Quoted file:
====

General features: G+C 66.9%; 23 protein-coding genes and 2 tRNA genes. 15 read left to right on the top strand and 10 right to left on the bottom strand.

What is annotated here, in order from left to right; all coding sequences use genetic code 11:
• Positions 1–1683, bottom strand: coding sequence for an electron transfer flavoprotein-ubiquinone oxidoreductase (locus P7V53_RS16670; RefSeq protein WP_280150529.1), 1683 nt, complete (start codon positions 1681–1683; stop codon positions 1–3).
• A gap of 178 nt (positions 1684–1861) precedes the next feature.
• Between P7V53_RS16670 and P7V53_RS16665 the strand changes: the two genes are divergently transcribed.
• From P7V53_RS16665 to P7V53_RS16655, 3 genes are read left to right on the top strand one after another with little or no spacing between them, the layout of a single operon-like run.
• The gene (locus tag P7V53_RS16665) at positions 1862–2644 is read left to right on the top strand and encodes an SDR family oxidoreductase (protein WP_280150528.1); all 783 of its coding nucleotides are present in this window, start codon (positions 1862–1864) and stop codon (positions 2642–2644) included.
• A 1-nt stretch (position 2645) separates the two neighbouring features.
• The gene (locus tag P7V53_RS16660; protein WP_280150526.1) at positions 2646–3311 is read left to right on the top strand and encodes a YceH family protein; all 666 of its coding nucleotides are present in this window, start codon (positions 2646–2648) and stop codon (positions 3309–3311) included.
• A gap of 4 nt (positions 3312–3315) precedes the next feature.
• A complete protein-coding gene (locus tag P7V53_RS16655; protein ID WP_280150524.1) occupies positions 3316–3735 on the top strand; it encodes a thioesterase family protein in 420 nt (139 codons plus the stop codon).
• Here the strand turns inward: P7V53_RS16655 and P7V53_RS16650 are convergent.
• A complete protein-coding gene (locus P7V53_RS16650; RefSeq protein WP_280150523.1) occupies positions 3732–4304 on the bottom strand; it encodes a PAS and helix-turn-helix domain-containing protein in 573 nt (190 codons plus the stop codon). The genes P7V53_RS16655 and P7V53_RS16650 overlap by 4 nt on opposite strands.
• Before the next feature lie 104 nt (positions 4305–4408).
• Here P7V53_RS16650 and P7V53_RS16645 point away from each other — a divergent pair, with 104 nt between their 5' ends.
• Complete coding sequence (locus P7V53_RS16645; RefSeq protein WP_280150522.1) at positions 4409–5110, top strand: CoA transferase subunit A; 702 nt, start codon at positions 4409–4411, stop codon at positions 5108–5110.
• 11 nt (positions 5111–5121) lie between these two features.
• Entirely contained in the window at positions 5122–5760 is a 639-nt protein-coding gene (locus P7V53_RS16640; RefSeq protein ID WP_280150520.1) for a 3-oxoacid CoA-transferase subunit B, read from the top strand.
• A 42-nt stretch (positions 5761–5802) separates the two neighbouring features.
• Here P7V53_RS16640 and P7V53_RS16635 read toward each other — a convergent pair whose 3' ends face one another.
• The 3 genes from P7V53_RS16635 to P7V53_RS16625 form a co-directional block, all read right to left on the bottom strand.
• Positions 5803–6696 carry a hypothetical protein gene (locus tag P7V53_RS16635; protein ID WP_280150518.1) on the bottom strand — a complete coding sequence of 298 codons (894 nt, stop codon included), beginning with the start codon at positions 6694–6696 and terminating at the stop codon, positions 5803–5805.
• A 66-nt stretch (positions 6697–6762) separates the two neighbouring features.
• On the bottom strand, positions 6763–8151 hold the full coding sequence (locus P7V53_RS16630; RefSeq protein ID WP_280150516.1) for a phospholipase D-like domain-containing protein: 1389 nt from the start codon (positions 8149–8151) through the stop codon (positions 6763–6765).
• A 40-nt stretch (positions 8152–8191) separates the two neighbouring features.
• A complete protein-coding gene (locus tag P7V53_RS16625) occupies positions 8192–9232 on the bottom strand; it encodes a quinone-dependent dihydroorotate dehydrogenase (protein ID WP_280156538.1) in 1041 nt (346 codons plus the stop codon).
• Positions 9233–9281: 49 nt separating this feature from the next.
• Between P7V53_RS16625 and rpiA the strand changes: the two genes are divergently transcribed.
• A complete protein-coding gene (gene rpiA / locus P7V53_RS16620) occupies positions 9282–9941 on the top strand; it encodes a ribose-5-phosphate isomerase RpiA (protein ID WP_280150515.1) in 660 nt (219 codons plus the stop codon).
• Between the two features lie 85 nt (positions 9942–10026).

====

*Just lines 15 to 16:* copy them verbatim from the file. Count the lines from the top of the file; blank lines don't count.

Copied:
• Here P7V53_RS16650 and P7V53_RS16645 point away from each other — a divergent pair, with 104 nt between their 5' ends.
• Complete coding sequence (locus P7V53_RS16645; RefSeq protein WP_280150522.1) at positions 4409–5110, top strand: CoA transferase subunit A; 702 nt, start codon at positions 4409–4411, stop codon at positions 5108–5110.